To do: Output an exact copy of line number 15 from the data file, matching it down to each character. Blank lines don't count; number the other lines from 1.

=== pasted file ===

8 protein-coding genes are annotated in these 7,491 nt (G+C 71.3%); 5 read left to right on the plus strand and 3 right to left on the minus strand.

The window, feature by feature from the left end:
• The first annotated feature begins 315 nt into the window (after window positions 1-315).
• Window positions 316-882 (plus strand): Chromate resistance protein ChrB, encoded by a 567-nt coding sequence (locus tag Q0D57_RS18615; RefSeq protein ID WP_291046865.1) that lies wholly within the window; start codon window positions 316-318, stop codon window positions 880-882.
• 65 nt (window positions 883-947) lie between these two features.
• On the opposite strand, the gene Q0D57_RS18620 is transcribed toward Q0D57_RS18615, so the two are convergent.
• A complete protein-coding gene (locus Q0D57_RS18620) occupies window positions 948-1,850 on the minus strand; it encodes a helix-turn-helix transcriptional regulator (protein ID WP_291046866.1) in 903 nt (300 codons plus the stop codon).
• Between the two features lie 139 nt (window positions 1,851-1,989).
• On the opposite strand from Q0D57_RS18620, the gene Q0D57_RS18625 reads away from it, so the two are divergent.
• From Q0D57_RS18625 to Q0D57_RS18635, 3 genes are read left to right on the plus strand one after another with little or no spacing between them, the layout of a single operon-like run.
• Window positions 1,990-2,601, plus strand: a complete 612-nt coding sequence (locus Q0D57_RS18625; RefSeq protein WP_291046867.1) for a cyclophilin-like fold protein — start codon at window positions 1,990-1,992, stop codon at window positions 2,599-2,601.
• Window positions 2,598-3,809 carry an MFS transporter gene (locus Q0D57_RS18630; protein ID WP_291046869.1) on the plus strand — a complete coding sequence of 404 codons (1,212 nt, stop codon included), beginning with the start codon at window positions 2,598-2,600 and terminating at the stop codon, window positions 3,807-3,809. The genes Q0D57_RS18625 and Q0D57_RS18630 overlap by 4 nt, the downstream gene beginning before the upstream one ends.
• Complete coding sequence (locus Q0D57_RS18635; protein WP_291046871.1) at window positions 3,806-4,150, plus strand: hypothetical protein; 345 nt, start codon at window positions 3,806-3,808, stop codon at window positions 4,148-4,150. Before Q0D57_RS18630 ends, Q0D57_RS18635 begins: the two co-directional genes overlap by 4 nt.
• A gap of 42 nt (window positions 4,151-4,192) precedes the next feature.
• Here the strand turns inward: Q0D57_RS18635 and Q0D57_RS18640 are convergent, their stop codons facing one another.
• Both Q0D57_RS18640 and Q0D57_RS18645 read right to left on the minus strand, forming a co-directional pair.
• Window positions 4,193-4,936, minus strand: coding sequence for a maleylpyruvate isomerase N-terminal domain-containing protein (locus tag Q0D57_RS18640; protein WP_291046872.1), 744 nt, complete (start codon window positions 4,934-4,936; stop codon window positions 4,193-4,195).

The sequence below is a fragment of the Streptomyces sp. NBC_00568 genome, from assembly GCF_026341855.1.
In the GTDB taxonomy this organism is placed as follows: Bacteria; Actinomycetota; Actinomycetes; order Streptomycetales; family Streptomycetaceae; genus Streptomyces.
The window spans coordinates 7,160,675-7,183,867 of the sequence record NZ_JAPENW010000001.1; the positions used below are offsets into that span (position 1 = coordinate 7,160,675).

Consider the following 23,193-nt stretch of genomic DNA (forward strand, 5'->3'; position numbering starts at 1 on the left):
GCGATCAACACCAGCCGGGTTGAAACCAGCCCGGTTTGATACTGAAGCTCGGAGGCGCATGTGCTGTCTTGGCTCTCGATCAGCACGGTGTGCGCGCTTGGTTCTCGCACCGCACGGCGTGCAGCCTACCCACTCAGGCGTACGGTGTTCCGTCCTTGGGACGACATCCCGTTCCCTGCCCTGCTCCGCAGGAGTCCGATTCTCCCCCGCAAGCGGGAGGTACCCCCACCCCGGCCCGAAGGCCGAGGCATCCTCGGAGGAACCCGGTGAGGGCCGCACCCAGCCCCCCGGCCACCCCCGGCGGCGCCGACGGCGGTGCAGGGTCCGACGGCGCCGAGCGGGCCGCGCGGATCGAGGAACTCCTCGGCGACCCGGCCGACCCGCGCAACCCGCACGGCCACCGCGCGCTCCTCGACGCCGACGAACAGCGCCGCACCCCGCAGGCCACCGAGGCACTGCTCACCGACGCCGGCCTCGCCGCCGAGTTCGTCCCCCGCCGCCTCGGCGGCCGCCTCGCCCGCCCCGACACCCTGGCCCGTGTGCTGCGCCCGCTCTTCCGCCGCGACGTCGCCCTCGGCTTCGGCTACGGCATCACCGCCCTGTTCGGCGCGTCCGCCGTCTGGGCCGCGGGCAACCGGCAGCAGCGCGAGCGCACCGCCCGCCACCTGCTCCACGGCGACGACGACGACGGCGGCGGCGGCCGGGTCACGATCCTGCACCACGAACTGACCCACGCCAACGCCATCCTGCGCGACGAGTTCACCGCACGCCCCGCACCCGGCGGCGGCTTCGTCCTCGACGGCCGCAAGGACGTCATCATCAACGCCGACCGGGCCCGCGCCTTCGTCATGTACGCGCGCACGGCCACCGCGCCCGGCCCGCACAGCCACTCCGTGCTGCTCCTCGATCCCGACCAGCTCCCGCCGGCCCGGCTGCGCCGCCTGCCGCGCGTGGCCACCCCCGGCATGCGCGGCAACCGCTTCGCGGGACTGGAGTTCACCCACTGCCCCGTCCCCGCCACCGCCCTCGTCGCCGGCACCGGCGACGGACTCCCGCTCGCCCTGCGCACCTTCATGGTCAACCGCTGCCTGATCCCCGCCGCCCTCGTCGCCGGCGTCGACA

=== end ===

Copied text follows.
• Here the strand turns inward: Q0D57_RS18635 and Q0D57_RS18640 are convergent, their stop codons facing one another.